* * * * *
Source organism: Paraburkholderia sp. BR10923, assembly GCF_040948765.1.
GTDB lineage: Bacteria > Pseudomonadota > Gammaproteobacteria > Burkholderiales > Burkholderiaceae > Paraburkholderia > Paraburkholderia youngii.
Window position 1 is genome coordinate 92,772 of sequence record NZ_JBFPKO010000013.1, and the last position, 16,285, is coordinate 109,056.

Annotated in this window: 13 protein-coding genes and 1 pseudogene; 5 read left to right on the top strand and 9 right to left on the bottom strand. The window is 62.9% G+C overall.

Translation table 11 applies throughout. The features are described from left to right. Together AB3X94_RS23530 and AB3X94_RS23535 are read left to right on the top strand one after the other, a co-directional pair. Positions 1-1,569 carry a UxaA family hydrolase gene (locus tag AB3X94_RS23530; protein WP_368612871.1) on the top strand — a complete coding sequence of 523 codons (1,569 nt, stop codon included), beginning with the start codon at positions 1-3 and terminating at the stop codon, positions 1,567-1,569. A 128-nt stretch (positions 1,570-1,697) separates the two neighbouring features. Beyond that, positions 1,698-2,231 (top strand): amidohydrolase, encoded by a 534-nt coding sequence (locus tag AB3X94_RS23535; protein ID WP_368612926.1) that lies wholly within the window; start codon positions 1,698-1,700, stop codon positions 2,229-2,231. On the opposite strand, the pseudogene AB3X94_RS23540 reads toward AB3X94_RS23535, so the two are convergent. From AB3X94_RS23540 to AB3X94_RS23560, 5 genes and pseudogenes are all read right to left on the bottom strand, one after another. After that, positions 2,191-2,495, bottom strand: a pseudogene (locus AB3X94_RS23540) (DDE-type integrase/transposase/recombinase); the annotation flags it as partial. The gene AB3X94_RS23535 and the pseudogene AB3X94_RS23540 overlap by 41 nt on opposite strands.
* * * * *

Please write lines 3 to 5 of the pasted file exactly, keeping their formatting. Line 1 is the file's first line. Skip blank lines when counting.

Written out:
Window position 1 is genome coordinate 92,772 of sequence record NZ_JBFPKO010000013.1, and the last position, 16,285, is coordinate 109,056.

Annotated in this window: 13 protein-coding genes and 1 pseudogene; 5 read left to right on the top strand and 9 right to left on the bottom strand. The window is 62.9% G+C overall.

Translation table 11 applies throughout. The features are described from left to right. Together AB3X94_RS23530 and AB3X94_RS23535 are read left to right on the top strand one after the other, a co-directional pair. Positions 1-1,569 carry a UxaA family hydrolase gene (locus tag AB3X94_RS23530; protein WP_368612871.1) on the top strand — a complete coding sequence of 523 codons (1,569 nt, stop codon included), beginning with the start codon at positions 1-3 and terminating at the stop codon, positions 1,567-1,569. A 128-nt stretch (positions 1,570-1,697) separates the two neighbouring features. Beyond that, positions 1,698-2,231 (top strand): amidohydrolase, encoded by a 534-nt coding sequence (locus tag AB3X94_RS23535; protein ID WP_368612926.1) that lies wholly within the window; start codon positions 1,698-1,700, stop codon positions 2,229-2,231. On the opposite strand, the pseudogene AB3X94_RS23540 reads toward AB3X94_RS23535, so the two are convergent. From AB3X94_RS23540 to AB3X94_RS23560, 5 genes and pseudogenes are all read right to left on the bottom strand, one after another. After that, positions 2,191-2,495, bottom strand: a pseudogene (locus AB3X94_RS23540) (DDE-type integrase/transposase/recombinase); the annotation flags it as partial. The gene AB3X94_RS23535 and the pseudogene AB3X94_RS23540 overlap by 41 nt on opposite strands.